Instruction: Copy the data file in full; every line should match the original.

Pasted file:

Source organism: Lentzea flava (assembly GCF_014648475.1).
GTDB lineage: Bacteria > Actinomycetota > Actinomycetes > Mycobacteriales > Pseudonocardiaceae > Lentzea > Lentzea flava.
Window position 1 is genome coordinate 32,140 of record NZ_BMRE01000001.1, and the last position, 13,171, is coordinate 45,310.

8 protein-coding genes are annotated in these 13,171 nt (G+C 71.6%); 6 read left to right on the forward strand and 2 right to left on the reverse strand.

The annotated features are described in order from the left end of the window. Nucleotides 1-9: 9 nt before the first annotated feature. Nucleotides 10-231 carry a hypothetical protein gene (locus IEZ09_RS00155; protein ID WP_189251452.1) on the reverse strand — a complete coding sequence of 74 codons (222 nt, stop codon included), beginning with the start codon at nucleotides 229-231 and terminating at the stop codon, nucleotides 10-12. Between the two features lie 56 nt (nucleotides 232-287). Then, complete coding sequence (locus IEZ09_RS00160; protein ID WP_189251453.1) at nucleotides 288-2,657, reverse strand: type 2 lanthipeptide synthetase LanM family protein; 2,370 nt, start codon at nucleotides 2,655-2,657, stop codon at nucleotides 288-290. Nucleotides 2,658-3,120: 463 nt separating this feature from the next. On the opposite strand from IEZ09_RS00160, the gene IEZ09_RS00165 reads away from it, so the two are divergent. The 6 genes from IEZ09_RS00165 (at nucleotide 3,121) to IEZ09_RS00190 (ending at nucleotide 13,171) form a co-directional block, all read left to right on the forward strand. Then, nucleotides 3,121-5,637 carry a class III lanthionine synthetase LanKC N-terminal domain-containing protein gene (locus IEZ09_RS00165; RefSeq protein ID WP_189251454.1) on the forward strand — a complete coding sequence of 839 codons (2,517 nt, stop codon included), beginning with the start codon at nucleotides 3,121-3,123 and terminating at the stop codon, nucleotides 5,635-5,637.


Source organism: Lentzea flava (assembly GCF_014648475.1).
GTDB lineage: Bacteria > Actinomycetota > Actinomycetes > Mycobacteriales > Pseudonocardiaceae > Lentzea > Lentzea flava.
Window position 1 is genome coordinate 32,140 of record NZ_BMRE01000001.1, and the last position, 13,171, is coordinate 45,310.

8 protein-coding genes are annotated in these 13,171 nt (G+C 71.6%); 6 read left to right on the forward strand and 2 right to left on the reverse strand.

The annotated features are described in order from the left end of the window. Nucleotides 1-9: 9 nt before the first annotated feature. Nucleotides 10-231 carry a hypothetical protein gene (locus IEZ09_RS00155; protein ID WP_189251452.1) on the reverse strand — a complete coding sequence of 74 codons (222 nt, stop codon included), beginning with the start codon at nucleotides 229-231 and terminating at the stop codon, nucleotides 10-12. Between the two features lie 56 nt (nucleotides 232-287). Then, complete coding sequence (locus IEZ09_RS00160; protein ID WP_189251453.1) at nucleotides 288-2,657, reverse strand: type 2 lanthipeptide synthetase LanM family protein; 2,370 nt, start codon at nucleotides 2,655-2,657, stop codon at nucleotides 288-290. Nucleotides 2,658-3,120: 463 nt separating this feature from the next. On the opposite strand from IEZ09_RS00160, the gene IEZ09_RS00165 reads away from it, so the two are divergent. The 6 genes from IEZ09_RS00165 (at nucleotide 3,121) to IEZ09_RS00190 (ending at nucleotide 13,171) form a co-directional block, all read left to right on the forward strand. Then, nucleotides 3,121-5,637 carry a class III lanthionine synthetase LanKC N-terminal domain-containing protein gene (locus IEZ09_RS00165; RefSeq protein ID WP_189251454.1) on the forward strand — a complete coding sequence of 839 codons (2,517 nt, stop codon included), beginning with the start codon at nucleotides 3,121-3,123 and terminating at the stop codon, nucleotides 5,635-5,637.